I’m starting this months review with a review of the high street chain Nero. As the first coffee shop mum used to take my brother and I when we were young for our morning hot chocolates, I think this is a good place to start this written coffee journey. Starting with Nero is also a way to ease in this new segment and because it’s the one I visit, on average, the most in my everyday life. It’s a recognisable high street chain (probably the only one I will ever review). In my opinion, it is the best POPULAR HIGHSTREET CHAIN coffee shop in London.
I’ve always preferred the aesthetic of Nero to that of other chain coffee shops. It’s classic, not too modern, like Starbucks. And it’s not too basic, like Costa (which has more of a pub atmosphere in my opinion – I only go there if I absolutely have no choice). The, darker wood and blues in Nero, as well as the music, which is usually instrumental or jazz, gives it more of a calming feel, which is what you want when you’re trying to focus on work or conduct a business meeting.
Usually, the staff are quite friendly (save for a few experiences I’ve had in Brixton and Windsor), and the staff are very often (but not always and its definitely not a necessity) Italian. That might be changing now due to Brexit, but it does give the place a more authentic feel.
For me, Nero is one of the best Coffee shops to study at when you’re pushed for time. It’s easy to find, with one on almost every decent high street, with plenty of plugs for laptops. They aren’t as visible as places like Costa and Starbucks which are everywhere, including Motorway service stations and the worst high street is more likely to have those than a Nero. This isn’t great if you (like me) think Costa and Starbucks coffees are trash, but, in a way, it makes them more elite, and I can appreciate that.
It’s not a foody stop, though. Nero doesn’t have a vast range of food, unless you like bread and pastry, nor do they do big complicated brunches. But, aside from the pastries, cakes and paninis, they have salads, soups and, now, a vegan sausage roll if you want something healthier, and their soup is more seasoned and hearty than others I had from their rivals.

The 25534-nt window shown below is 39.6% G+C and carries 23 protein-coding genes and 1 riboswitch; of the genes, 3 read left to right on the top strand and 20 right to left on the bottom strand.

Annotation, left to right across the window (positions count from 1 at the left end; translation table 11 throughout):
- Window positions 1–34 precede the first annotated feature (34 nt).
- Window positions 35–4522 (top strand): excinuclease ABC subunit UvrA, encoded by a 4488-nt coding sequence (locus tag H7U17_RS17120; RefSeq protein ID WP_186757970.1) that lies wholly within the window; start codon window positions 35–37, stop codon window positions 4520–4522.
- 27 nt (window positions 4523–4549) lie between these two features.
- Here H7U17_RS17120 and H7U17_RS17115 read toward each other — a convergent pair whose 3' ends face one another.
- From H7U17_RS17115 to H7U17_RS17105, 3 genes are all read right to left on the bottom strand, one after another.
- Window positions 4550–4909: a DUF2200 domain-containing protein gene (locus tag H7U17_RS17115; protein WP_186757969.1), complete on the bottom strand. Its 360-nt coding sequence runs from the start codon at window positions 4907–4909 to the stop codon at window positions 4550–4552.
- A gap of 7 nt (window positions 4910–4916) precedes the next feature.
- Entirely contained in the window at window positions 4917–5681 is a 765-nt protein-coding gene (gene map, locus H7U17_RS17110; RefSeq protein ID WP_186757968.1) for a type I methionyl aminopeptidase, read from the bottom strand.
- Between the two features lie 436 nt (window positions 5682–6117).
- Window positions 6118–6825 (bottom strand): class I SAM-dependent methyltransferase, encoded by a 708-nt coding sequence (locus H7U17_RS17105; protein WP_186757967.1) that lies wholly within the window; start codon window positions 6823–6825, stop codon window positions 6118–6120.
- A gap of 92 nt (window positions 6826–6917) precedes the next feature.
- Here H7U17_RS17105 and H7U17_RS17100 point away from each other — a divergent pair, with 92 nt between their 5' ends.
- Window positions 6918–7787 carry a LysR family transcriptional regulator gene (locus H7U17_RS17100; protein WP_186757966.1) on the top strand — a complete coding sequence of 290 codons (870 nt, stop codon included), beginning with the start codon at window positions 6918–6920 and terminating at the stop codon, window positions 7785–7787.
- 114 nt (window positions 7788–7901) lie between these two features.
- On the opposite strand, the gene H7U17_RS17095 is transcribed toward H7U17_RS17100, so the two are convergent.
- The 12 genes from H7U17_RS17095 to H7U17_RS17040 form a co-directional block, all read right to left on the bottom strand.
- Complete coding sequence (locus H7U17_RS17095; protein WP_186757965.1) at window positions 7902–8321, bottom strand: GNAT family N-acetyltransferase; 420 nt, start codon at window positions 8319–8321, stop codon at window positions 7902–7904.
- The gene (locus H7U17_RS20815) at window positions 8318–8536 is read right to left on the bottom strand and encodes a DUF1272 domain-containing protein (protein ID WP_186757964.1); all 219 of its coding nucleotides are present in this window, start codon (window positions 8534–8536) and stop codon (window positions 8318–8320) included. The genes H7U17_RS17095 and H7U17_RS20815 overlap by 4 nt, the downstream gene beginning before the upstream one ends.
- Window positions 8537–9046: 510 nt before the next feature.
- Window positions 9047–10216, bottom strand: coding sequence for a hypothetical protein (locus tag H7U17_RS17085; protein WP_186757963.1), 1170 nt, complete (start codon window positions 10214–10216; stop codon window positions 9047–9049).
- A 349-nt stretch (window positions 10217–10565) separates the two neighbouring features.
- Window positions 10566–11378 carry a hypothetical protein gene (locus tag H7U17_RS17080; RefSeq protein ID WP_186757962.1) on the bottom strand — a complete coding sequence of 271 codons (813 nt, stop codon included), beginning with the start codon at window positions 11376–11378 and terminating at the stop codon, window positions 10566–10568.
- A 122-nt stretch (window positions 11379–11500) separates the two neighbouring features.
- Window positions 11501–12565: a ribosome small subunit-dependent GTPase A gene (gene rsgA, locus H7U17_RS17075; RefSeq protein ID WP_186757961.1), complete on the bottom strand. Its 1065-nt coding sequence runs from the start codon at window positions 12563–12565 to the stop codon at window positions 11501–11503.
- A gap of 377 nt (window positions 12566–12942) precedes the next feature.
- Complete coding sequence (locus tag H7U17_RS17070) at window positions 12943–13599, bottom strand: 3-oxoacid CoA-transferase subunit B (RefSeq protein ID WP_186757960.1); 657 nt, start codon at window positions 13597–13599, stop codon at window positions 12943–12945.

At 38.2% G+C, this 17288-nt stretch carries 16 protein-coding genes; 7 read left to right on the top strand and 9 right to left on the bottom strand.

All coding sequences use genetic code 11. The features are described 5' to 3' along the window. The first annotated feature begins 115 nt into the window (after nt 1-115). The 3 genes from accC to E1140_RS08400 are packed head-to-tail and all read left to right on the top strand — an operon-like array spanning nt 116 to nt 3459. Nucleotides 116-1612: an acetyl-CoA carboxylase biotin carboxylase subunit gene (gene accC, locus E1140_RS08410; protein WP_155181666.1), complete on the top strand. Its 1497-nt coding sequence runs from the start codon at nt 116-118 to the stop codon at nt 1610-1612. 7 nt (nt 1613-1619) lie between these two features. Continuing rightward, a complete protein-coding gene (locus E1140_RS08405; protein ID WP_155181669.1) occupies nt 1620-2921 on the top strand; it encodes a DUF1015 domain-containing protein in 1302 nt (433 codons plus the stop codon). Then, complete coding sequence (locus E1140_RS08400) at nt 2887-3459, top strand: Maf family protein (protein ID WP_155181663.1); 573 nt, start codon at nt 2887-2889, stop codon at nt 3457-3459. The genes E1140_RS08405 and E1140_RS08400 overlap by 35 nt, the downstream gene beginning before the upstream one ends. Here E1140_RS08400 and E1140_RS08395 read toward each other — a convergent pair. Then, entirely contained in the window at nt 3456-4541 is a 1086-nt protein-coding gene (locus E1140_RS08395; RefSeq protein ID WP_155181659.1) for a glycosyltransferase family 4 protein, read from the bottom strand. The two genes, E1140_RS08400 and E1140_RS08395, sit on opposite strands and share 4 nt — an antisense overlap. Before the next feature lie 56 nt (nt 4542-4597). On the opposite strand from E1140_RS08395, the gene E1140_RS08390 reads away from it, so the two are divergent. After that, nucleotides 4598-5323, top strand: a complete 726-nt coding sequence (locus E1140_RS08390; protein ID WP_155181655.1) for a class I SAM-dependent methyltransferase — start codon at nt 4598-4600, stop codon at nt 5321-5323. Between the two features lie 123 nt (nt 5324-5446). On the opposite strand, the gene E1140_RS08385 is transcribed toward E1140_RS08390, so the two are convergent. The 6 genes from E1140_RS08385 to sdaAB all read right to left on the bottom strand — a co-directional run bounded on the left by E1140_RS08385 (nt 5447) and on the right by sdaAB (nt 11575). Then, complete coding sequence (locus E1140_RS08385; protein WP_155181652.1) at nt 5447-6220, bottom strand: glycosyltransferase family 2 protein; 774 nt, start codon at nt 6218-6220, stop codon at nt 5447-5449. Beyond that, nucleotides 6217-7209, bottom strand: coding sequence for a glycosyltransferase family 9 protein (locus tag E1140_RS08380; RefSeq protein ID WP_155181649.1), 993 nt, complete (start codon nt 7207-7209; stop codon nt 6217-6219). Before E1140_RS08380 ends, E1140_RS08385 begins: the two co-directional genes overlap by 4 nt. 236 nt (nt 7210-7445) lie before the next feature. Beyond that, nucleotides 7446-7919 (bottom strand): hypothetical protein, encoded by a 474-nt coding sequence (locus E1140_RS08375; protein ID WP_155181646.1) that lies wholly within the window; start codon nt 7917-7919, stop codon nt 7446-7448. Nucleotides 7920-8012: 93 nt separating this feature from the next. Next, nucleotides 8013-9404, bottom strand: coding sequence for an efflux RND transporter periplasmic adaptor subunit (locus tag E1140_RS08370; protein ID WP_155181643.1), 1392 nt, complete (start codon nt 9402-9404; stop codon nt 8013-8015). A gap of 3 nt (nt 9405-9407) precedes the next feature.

Now for a reason, it’s being included on this blog at all: the coffee. It’s excellent. Now, I’m not pretending that it’s on the same level as one of the more niche artisan coffee shops – because it’s not- but it is, by far, much better coffee than what their competitors are serving. It’s strong enough to actually be called coffee and doesn’t have that malted bread taste of the syrups that some of the coffee shop drinks have. The coffee isn’t weak, and even their latte’s aren’t as milky others on the market, which if you’re a heavy coffee drinker like me, is a definite plus.
They also do non-dairy milk now, like many others. They were the last to start doing them but thank-god they did. They have oat, coconut, almond and soy. They don’t do lactose-free dairy however, which is one downside, so if you want a cup of English tea, you may have to suffer the gut ache, unfortunately, but it is still a good start.
They’re also very open to custom order drinks, my large, caramel cappuccino, with coconut milk, rarely lets me down and they treat their regulars well.
On the downside though, it’s not Instagram worthy (even though I have taken an Instagram pic there for this post. It’s not pretty or heavily decorated or themed, but it is practical, and it does exactly what a big high street chain should. Nero is my favourite popular coffee chain, so if you’re around London and are in a struggle for time, need a quiet place to study, to read, to hold a meeting, to catch up, or if you are simply in desperate need of a coffee on the go, Nero is always the better opinion.